18 Nov Forming new partnerships between religion and development
Image courtesy of UNSSC.
A group of 31 people representing organizations working in the fields of development and humanitarian aid met at the UN System Staff College in Bonn, Germany, 15-17 November 2016.
This three-day workshop aimed to explore and discuss aspects of the UN Sustainable Development Goals and its Agenda 2030.
In September 2015, governments agreed on the “2030 Agenda for Sustainable Development”, with a set of 17 Sustainable Development Goals (SDGs) at its core.
Agenda 2030, together with the Paris Agreement under the United Nations Framework Convention on Climate Change, form the most comprehensive blueprint to date for eliminating extreme poverty, reducing inequality, and protecting the planet.
Five pillars support sustainable development: people, planet, prosperity, peace and partnerships. They offer a new way of looking at any intervention aimed at addressing development and societal challenges around the world.
The 2030 Agenda also calls for fundamental transformation in the way needs and opportunities are identified and in regard to the partners who need to be engaged to address them.
New and ongoing partners include the numerous faith-based organizations and actors who have long been doing development and humanitarian work in different parts of the world. Participants at the UN workshop in Bonn explored how these partnerships might look.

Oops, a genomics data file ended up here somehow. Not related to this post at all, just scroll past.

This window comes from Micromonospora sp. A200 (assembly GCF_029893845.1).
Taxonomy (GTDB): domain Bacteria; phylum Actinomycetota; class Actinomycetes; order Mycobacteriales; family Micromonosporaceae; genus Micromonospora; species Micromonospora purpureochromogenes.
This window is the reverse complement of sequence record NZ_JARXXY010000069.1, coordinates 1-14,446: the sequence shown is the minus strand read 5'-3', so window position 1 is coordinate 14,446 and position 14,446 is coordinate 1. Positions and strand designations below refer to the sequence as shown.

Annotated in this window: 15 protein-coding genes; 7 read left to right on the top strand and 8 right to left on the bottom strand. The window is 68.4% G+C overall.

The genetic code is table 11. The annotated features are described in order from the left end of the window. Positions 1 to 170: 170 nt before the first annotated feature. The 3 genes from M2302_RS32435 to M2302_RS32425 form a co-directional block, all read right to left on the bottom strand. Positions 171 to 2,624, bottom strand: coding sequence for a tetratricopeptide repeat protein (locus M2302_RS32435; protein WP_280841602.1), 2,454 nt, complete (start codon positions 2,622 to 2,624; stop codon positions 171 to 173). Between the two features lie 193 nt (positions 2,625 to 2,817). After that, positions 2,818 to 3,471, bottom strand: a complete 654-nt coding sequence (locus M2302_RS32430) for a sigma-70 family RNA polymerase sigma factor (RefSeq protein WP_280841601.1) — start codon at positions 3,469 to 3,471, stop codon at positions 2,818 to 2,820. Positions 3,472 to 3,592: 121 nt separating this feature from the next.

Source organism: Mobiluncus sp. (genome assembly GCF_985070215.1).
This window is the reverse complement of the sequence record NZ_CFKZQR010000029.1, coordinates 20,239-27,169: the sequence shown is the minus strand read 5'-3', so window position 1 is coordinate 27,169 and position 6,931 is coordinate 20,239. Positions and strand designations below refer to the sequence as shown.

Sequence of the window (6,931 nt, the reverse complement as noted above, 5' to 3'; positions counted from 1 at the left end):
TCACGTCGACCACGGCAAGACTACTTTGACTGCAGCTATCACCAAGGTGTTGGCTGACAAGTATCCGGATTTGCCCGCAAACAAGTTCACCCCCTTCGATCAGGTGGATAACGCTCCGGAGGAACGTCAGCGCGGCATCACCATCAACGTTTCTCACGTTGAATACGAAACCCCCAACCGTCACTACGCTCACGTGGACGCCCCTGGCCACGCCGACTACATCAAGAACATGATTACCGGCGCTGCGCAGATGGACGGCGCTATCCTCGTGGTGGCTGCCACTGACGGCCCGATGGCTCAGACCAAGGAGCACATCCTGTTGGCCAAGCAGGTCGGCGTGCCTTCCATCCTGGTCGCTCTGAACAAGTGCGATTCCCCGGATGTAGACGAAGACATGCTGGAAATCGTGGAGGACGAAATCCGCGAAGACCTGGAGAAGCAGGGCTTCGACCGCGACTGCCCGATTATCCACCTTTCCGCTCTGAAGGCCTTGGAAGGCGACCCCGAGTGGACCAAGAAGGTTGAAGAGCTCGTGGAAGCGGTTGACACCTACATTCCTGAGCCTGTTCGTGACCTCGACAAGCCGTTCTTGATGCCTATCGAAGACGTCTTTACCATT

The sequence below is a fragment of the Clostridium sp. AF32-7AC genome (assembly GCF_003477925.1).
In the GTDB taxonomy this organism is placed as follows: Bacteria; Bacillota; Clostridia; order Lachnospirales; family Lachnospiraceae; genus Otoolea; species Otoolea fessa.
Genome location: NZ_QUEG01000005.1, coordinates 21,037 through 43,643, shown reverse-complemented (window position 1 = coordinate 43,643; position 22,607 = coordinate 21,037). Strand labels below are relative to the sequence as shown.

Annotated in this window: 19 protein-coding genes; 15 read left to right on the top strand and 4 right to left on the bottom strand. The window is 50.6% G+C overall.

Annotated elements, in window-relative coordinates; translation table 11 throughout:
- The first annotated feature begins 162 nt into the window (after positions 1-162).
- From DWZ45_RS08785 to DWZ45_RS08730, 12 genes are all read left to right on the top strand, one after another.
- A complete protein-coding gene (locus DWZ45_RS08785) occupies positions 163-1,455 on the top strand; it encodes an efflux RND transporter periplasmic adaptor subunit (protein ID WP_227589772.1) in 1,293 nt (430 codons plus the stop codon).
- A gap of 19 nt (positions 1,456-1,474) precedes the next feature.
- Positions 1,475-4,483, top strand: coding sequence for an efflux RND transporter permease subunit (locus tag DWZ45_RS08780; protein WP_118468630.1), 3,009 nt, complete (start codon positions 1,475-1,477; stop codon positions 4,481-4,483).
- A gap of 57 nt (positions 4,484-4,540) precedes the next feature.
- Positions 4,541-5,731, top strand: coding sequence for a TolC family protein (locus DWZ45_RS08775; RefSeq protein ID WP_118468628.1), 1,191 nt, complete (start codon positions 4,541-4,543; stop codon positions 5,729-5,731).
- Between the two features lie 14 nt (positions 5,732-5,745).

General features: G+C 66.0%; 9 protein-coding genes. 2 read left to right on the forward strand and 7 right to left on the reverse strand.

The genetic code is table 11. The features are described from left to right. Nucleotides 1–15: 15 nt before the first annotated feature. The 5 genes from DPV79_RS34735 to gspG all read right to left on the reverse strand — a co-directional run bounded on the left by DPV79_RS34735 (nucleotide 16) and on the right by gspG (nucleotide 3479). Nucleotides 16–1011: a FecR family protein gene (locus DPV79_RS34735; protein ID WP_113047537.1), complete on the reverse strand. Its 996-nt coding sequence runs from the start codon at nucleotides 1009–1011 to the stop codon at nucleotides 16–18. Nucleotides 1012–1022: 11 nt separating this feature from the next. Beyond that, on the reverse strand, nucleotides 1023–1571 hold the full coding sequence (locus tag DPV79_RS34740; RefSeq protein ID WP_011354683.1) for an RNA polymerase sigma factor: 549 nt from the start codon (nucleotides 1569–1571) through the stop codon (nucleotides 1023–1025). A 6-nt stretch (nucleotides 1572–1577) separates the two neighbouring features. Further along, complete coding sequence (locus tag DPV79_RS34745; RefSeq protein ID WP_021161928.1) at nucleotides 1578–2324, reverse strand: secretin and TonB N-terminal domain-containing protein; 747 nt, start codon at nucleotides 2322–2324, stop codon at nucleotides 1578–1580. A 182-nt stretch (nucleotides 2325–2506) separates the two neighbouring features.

They asked questions like: What are the normative features of the 2030 agenda? What does the 2030 Agenda mean in terms of ethical assumptions about prosperity? And what is the relationship between religion and development?
Participants heard how communication rights also need to be a part of any initiative aimed at achieving the SDGs and recognized that development is a long-term process whose beneficiaries include generations to come.
They agreed on the need to define partnership in a new way – making it more strategic, more effective, and less transactional.
At the recent Abuja, Nigeria, meeting of the International Partnership on Religion and Development (PaRD), WACC was approved as one of 14 new partners sharing a commitment to human rights standards and a dedication to equality for all.
They jointly pledged to share their institutional and experiential knowledge with PaRD and to work towards achieving the Sustainable Development Goals of the 2030 Agenda.